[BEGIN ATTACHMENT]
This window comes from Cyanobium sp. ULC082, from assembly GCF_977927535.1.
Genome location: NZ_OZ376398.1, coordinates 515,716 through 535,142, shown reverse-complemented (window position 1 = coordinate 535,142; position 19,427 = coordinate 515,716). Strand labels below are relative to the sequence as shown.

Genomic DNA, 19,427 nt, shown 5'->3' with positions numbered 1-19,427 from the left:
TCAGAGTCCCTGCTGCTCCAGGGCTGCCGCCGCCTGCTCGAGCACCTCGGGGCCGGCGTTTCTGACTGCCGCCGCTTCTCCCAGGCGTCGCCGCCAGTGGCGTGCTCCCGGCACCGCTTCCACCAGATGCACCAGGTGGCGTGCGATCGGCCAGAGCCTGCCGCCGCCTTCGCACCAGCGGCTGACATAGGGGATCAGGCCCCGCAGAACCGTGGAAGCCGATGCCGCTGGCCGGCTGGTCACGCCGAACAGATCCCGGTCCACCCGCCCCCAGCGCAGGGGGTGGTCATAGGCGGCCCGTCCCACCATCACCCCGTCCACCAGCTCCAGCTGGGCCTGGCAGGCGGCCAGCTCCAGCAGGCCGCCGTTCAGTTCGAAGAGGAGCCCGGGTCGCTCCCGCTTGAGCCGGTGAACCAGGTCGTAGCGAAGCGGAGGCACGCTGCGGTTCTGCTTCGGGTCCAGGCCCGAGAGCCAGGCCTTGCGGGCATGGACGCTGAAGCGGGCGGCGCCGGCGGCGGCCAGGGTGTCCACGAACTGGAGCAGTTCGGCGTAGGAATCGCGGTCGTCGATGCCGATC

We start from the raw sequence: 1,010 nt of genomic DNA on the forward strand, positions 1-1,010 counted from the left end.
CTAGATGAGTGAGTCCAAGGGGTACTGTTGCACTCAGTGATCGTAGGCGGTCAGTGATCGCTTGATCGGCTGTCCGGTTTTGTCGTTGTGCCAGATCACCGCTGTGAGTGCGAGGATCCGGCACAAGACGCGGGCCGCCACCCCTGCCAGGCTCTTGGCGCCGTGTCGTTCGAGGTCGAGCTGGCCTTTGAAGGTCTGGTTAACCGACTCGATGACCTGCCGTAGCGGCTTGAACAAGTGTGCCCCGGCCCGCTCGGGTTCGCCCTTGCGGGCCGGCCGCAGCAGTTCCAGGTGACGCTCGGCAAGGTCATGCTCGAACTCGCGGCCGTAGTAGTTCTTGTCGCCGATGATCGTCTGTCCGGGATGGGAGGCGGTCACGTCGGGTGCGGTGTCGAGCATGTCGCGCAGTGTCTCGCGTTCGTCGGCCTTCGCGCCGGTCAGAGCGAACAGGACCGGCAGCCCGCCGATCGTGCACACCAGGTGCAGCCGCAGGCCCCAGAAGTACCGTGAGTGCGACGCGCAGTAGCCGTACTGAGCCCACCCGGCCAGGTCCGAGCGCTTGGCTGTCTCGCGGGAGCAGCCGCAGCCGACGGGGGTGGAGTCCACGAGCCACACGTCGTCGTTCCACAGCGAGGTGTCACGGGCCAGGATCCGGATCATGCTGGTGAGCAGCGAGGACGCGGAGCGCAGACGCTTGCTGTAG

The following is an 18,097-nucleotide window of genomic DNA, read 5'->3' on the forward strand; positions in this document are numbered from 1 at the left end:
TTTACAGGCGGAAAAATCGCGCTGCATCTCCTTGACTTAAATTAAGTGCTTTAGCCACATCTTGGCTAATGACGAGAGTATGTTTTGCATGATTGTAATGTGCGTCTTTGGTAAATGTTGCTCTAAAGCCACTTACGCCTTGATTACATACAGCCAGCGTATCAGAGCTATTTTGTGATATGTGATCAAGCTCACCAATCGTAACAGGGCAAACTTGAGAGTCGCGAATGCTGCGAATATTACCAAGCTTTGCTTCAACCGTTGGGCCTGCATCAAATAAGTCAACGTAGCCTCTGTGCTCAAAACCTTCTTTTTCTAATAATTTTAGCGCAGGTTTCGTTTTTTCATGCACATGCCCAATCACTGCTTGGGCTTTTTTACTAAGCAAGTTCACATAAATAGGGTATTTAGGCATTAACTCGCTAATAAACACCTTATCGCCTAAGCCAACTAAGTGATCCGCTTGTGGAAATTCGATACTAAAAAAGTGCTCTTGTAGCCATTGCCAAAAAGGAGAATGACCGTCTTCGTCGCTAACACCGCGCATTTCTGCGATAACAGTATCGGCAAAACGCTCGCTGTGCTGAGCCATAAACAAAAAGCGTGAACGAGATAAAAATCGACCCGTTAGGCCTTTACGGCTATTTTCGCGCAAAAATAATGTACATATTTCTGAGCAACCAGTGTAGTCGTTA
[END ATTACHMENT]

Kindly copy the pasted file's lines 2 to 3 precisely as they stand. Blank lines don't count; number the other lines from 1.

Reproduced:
Genome location: NZ_OZ376398.1, coordinates 515,716 through 535,142, shown reverse-complemented (window position 1 = coordinate 535,142; position 19,427 = coordinate 515,716). Strand labels below are relative to the sequence as shown.

Genomic DNA, 19,427 nt, shown 5'->3' with positions numbered 1-19,427 from the left: